Making a positive social impact with Sappi Khulisa

In the communities where we work, we plant seeds of change and opportunity that enhance people’s everyday lives. This FAQ explains how with Sappi Khulisa in South Africa.

What is Sappi Khulisa?

Started in 1983, Sappi Khulisa is a tree-farming scheme. The project (initially known as Project Grow) focused on supporting subsistence farmers who had access to 1-20 hectares of land on which to grow trees. In the years leading up to celebrating its 30th anniversary in 2013, Sappi Khulisa expanded to include community forestry projects and forestry projects handed to land-reform beneficiaries. Whereas Project Grow focused solely on the growers, Sappi Khulisa focuses on small, individual growers whole value chain, including individual growers, community projects and contractors. 

How does it work?

Growers make their land available for planting eucalyptus trees. We provide growers with:

  • Sponsored seedlings
  • Technical advice and training
  • Guaranteed access to market
  • Loans

Loans are sufficient to cover all farming input costs, including annual maintenance of the plantations until they are harvested. Advances are paid to growers for work carried out throughout the generally 8-10 year growing cycle. At harvesting time, we buy the timber from the growers and pay them a market-related price, less the advance payments they have received in preceding years.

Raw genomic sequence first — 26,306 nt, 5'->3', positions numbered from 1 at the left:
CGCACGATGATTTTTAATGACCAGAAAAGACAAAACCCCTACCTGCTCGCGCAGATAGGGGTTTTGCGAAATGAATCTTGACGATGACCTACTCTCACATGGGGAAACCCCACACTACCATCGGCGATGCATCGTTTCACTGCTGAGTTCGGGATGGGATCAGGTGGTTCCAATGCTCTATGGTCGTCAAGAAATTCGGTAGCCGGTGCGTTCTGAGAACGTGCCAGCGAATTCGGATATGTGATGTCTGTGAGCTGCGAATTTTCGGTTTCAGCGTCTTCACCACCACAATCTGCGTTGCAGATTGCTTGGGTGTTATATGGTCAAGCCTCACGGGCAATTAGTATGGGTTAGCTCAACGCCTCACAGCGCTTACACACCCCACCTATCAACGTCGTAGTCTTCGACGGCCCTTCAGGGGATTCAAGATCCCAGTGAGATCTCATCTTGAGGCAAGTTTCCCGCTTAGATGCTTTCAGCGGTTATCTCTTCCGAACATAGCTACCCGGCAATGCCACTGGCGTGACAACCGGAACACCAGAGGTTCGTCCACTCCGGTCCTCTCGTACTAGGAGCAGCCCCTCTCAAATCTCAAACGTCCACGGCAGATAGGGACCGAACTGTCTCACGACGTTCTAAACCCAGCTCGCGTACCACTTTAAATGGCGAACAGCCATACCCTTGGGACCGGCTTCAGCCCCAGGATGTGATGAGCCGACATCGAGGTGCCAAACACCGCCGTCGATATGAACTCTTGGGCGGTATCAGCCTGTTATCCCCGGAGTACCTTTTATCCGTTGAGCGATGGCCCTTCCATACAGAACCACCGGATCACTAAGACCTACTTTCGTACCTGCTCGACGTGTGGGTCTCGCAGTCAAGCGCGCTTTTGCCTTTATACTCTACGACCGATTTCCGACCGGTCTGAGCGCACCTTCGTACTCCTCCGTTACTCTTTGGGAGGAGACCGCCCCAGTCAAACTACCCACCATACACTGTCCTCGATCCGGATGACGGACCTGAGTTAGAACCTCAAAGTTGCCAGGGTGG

Where do seedlings come from?

All seedlings supplied are grown by our own nurseries to ensure that the growers plant only the best available quality genetic material.

Where are growers situated?

Sappi Khulisa was started in KwaZulu-Natal, South Africa, covering the area from Manguzi near Kosi Bay in the north, to Port Edward in the south, and inland as far as Ixopo and Nongoma. It subsequently expanded into the Eastern Cape near the towns of Bizana and Lusikisiki.